University of Wisconsin Madison
Tissue Mechanics (B M E 615) Syllabus
Course Learning Outcomes
    Course Learning Outcome
  • 1
    Show proficiency of mechanics tools (those necessary to describe these complex materials). These include measures of stress, strain, stiffness, etc. and all supporting mathematics for typical nonlinear behaviors encountered in tissue mechanics. Metrics: homework problems, class discussions, exams.
  • 2
    Show proficiency describing mechanical behaviors of some prominent tissues that have mechanical roles in human physiology, i.e. connective tissue (bone, ligament and tendon, skin, etc.), skeletal muscle, as well as cardiovascular tissues (arteries, veins, valves, etc.). Metrics: homework problems, class discussions, exam.
  • 3
    Be able to reduce experimental data from testing observed by students and analyze it for biomechanical behavior. Metrics: lab reports and plots of mechanical behaviors.
  • 4
    Understand the basis of anatomy and physiology of each tissue under biomechanical consideration. Metrics: class discussion and exams
  • 5
    Understand why biomechanics is important for each tissue by discussing normal and pathological mechanics. Metrics: homework problems, class discussion and exams.
  • 6
    Understand the basics of cell mechanics including role of cytoskeleton, molecular motors and mechano-transduction affecting the dynamic reciprocity between the ECM and cells. Metrics: class discussion and exam
  • 7
    Demonstrate the ability to read current biomechanical literature in an area of interest, synthesize these papers to interpret what is known and limitations of current methods, and write a scientific paper summarizing this literature review and analysis. Metrics: Project paper
Details
Tissue Mechanics
B M E 615 ( 3 Credits )
Description
This course will focus on solid mechanics of prominent musculoskeletal and cardiovascular tissues. Their normal and pathological behaviors (stiffness, strength, relaxation, creep, adaptive remodeling, etc.) in response to physiolgic loading will be examined and quantified.
Prerequisite(s)
BME 315 or cons inst
Department: BIOMEDICAL ENGINEERING
College: College of Engineering
Instructor
Instructor Name
Instructor Campus Address
instructorEmail@emailaddress.edu
Contact Hours
2.5
Course Coordinator
RAY VANDERBY
Text book, title, author, and year

None required. The following books are used as references:

YC Fung, Biomechanics: Mechanical Properties of Living Tissues, 2nd ed. Springer, New York, 1993.

JD Humphrey and SL Delange, An Introduction to Biomechanics: Solids and Fluids, Analysis and Design, Springer, New York, 2004.

CR Ethier and CA Simmons, Introductory Biomechanics from Cells to Organisms, Cambridge University Press, Cambridge UK, 2007.

SC Cowin and SB Doty, Tissue Mechanics, Springer, New York, 2007.

RL Lieber, Skeletal Muscle Structure, Function, and Plasticity, Lippincott Williams & Wilkins, Baltimore MD, 2010.

VC Mow and R Huiskes, Basic Orthopaedic Biomechanics and Mechano-Biology, 3rd. ed. Lippincott Williams & Wilkins, Baltimore MD, 2005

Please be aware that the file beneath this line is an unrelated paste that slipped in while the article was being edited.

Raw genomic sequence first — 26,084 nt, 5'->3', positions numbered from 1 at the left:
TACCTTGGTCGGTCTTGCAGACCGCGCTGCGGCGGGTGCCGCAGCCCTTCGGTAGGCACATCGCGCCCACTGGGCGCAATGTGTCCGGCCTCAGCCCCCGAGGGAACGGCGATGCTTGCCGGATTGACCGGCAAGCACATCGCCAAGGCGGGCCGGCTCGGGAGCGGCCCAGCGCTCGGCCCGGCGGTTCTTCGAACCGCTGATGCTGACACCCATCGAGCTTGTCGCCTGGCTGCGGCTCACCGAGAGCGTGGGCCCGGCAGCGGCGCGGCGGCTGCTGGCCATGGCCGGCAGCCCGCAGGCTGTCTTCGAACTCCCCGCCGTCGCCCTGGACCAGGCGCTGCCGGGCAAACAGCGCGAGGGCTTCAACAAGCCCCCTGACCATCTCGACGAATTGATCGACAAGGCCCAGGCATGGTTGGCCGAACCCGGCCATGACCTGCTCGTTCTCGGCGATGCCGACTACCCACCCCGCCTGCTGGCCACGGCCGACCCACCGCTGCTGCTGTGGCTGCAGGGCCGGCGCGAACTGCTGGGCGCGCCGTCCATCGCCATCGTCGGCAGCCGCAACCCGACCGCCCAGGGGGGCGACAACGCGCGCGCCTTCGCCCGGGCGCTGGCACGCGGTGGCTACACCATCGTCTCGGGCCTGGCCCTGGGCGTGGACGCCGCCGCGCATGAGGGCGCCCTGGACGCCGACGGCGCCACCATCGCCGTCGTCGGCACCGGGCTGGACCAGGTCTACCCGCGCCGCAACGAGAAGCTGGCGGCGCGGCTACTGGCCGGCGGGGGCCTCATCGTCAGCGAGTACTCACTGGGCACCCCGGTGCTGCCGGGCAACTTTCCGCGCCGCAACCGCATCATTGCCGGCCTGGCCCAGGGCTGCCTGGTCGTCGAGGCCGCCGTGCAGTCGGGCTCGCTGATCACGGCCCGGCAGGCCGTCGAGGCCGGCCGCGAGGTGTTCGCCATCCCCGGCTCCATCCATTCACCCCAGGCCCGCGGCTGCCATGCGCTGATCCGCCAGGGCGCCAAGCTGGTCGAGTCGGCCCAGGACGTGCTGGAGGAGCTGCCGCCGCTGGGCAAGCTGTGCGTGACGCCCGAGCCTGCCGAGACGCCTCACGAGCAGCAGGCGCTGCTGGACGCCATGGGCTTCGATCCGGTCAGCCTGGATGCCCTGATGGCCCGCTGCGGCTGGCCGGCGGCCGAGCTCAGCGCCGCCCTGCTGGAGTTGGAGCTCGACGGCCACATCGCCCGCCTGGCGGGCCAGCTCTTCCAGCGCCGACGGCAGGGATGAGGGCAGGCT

Supplemental Materials
Several current scientific papers to illustrate topics under consideration are provided in pdf format and discussed. 
Required / Elective / Selected Elective
Selected Elective 
ABET Program Outcomes Associated with this Course
Program Specific Student Outcomes
(1) Understanding of biology and physiology as related to biomedical engineering needs.
(2) Ability to apply knowledge of advanced mathematics (including differential equations and statistics), sciences, and engineering to solve problems at the interface of engineering and biology and to model biological systems
(3) Ability to design and conduct experiments, including making measurements and interpreting experimental data from living systems and addressing the problems associated with the interaction between living systems and non-living materials and systems
Brief List of Topics to be Covered

The course includes three major subsections, which are interrelated. 

  1. Mechanical tools (those necessary to describe these complex materials).
  2. Macroscopic mechanical behavior of some prominent tissues that have mechanical roles in human physiology, i.e. connective tissue (bone, ligament and tendon, skin, etc.), skeletal muscle, as well as cardiovascular tissues (arteries, veins, valves, etc.).  Their mechanical characteristics (such as stiffness, strength, relaxation, creep, adaptive remodeling, etc.) in response to loadings will be discussed.  An abbreviated anatomy and physiology of each tissue under biomechanical consideration are discussed, but focus is upon the mathematical formulation and constitutive equations that phenomenologically define observed mechanical behaviors. 
  3. Mechanics of cell including role of cytoskeleton, molecular motors and mechano-transduction affecting the dynamic reciprocity between the ECM and cells.
Additional Information
 
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